Last week Bobby covered Firewatch, an upcoming indie game backed by a ‘holy trinity’ of game development. It’s sure-to-be-gorgeous-design reminded me of another beautiful up & coming game that I’ve had on my radar: Hyper Light Drifter. Video games are a huge passion of mine, and I’m not quick to gush over a title (especially one that I haven’t had the opportunity to play). Yet, here I am, gushing. In a world of increasingly creative and imaginative indie games, Heart Machine’s Hyper Light Drifter already stands out as one of the shining pillars of gameplay, art direction, and design.
“Hyper Light Drifter is a 2D Action RPG in the vein of the best 8-bit and 16-bit classics, with modernized mechanics and designs on a much grander scale. Explore a beautiful, vast and ruined world riddled with unknown dangers and lost technologies. Inspired by nightmares and dreams alike.”
Hyper Light Drifter modestly entered the world as a Kickstarter campaign. The goal? $27,000. The result? $645,000 of some 24,000 backers. As you can see, the game caught the attention of gamers like wildfire to a dry forest. Rightfully so, Hyper Light Drifter is the full package. The team behind it all: director Alex Preston, programmer Beau Blyth (of Samurai Gunn fame), and composure Disasterpeace (of FEZ fame), are at the top of their game.
At the heart of Hyper Light Drifter is adventure. “Something dark and fantastic, with giant forests to navigate, huge floating structures to explore, deep crumbling ruins to loot, massive throngs of enemies to rend, and behemoths both flesh and mechanical to overcome.” According to Preston, Hyper Light Drifter has taken cues from titles such as Legend of Zelda: A Link to the Past and Diablo.
To me, what comes to mind is Superbrothers: Sword and Sworcery EP or Bastion, contemporary indie titles that redefined the genre. Those two titles carried with them such an atmopshere that made the games so easy to get lost within. Hyper Light Drifter seems to fall in line. No world is complete without a story to push it forward, Preston has mentioned that “story is pretty paramount for us, I think good story in games is a rarity, so it’s something that we’re concentrating pretty heavily on.” Scant details have been revealed in regards to the narrative, they’re hoping to keep it a surprise till release.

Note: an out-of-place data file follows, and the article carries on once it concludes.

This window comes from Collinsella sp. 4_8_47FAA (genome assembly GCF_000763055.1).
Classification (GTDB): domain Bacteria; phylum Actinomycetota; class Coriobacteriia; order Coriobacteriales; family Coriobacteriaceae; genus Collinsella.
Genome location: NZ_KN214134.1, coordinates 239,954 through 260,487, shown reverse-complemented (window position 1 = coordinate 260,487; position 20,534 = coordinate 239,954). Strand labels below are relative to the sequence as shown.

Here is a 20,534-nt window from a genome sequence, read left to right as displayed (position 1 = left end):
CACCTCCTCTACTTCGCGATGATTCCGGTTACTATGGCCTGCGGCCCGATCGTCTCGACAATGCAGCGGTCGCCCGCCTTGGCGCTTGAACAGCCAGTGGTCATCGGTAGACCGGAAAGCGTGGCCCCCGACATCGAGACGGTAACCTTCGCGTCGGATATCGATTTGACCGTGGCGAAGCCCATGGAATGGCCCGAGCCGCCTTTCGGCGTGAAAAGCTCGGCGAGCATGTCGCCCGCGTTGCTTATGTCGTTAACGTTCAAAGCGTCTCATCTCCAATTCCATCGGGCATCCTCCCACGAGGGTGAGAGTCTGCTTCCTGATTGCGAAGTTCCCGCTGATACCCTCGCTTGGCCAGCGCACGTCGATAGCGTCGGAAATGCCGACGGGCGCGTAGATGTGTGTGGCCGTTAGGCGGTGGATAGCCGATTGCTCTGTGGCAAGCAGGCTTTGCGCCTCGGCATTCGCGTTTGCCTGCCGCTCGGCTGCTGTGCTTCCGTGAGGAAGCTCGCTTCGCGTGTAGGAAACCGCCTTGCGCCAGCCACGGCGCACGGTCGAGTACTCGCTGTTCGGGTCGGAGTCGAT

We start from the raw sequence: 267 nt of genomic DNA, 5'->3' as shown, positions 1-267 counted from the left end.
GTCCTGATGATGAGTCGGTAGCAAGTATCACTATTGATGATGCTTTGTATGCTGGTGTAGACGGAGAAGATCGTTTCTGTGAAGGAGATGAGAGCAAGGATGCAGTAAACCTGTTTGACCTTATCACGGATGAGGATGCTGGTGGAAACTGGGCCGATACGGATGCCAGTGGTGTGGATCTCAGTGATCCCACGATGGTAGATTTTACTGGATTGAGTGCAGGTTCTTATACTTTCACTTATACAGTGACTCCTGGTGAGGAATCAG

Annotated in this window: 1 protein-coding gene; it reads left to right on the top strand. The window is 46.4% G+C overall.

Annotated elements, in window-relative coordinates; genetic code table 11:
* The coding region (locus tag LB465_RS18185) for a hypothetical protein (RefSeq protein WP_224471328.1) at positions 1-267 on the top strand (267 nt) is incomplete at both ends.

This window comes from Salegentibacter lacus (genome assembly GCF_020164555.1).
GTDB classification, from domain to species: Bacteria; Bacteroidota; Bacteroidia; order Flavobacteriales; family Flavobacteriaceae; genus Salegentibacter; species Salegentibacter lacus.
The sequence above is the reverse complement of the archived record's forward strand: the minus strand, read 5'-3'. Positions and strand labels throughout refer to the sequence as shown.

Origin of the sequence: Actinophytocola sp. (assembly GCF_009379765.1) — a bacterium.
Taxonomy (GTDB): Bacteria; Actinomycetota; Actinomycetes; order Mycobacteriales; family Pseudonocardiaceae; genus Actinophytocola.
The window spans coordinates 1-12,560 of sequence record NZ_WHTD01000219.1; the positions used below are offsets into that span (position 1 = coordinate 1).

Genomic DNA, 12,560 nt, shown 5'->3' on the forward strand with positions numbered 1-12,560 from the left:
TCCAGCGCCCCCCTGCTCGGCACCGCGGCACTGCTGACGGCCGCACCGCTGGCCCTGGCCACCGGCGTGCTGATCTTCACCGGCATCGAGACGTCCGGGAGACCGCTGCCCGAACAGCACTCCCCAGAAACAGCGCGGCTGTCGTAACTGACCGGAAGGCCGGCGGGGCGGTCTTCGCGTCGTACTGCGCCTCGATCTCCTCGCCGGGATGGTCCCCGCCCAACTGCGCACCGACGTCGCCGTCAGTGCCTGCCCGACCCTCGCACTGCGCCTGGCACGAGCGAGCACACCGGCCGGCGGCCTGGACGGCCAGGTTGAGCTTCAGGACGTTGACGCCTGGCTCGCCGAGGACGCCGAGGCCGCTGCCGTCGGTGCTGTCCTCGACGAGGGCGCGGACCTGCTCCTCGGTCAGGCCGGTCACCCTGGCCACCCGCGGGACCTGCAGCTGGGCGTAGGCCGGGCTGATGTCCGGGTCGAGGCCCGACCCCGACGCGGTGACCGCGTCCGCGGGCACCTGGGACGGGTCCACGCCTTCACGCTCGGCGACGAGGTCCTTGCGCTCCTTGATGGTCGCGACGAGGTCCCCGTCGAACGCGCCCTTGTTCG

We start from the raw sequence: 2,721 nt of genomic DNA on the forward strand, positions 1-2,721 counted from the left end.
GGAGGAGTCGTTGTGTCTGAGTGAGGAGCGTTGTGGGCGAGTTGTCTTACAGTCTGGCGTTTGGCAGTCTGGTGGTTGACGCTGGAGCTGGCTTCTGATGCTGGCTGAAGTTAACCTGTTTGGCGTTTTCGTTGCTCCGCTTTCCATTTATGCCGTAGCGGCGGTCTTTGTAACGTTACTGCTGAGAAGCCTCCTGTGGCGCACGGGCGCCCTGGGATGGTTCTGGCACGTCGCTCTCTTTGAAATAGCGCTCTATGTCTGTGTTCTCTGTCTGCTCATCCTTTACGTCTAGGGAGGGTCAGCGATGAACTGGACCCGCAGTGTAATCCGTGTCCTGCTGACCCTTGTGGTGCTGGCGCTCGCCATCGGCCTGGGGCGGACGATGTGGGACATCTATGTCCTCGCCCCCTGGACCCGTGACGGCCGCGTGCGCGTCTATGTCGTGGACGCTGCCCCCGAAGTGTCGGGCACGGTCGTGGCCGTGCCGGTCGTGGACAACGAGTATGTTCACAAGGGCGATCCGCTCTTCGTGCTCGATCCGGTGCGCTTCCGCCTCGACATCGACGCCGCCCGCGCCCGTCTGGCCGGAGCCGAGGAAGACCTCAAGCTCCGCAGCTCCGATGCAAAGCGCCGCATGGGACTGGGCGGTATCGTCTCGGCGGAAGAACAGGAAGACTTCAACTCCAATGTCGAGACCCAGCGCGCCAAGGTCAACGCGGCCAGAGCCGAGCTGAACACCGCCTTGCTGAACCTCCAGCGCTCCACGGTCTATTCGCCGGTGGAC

“The game is accessible and easy to pick up, but difficult to master and complete.” To distinguish itself from the other games in the genre, the team have focused heavily on gameplay. “Lightning fast combat, more mobility, an array of tactical options, more numerous and intelligent enemies, and a larger world with a twisted past to do it all in.”
Preston comments that “Whereas A Link to the Past’s combat was about being in the way of the puzzles, this is much more about the combat being integral to the experience.” Heart Machine seems to be very in touch with classic games and what makes that medium so strong. Hyper Light Drifter is a reworked amalgamation of the designers’ favourite elements of gaming’s past, incorporating everything from difficulty to local multiplayer.
Simply put, Hyper Light Drifter looks sexy. It’s the game’s unique art style that drew me in and keeps me excited. Almost all the designers are illustrators in their own right, putting a lot of conceptual work into the mix before it ever reaches the game, which seems to be having a unique effect on the game’s visuals, when translated to pixel. “[Hyper Light Drifers] to be as beautiful as possible… The visuals will be a major factor in forging the tone and intention of the spaces. Each environment uses a striking and specific palette to highlight landmarks, and they’re littered with touches like reactive wildlife and intricate architecture.” It’s refreshing to see pixel art executed so exceptionally well and with a unique approach—Preston had been honing in on a style far before the game’s development.
Beauty doesn’t just encapsulate visuals, it also encompasses the audio. Hyper Light Drifter’s soundtrack is being created by Rich Vreeland, better known as Disasterpeace, famous for his FEZ soundtrack (Bobby has written about the game and its tunes in the past). His presence on Hyper Light Drifter has been quoted as “huge.” Of Disasterpeaces involvement, Preston noted “it’s kind of like a dream come true getting him to do the soundtrack.”
Thanks to the rampant success of the Kickstarter campaign and the community’s support, Hyper Light Drifter is going to be virtually available on almost every modern platform (PC, Mac, Linux, PSVita/3/4, XBoxOne, and Wii U). The game is slated for a mid-late 2014 release. Until then, follow the game’s progress on twitter, the dev blog, or Steam Greenlight. Happy drifting, folks.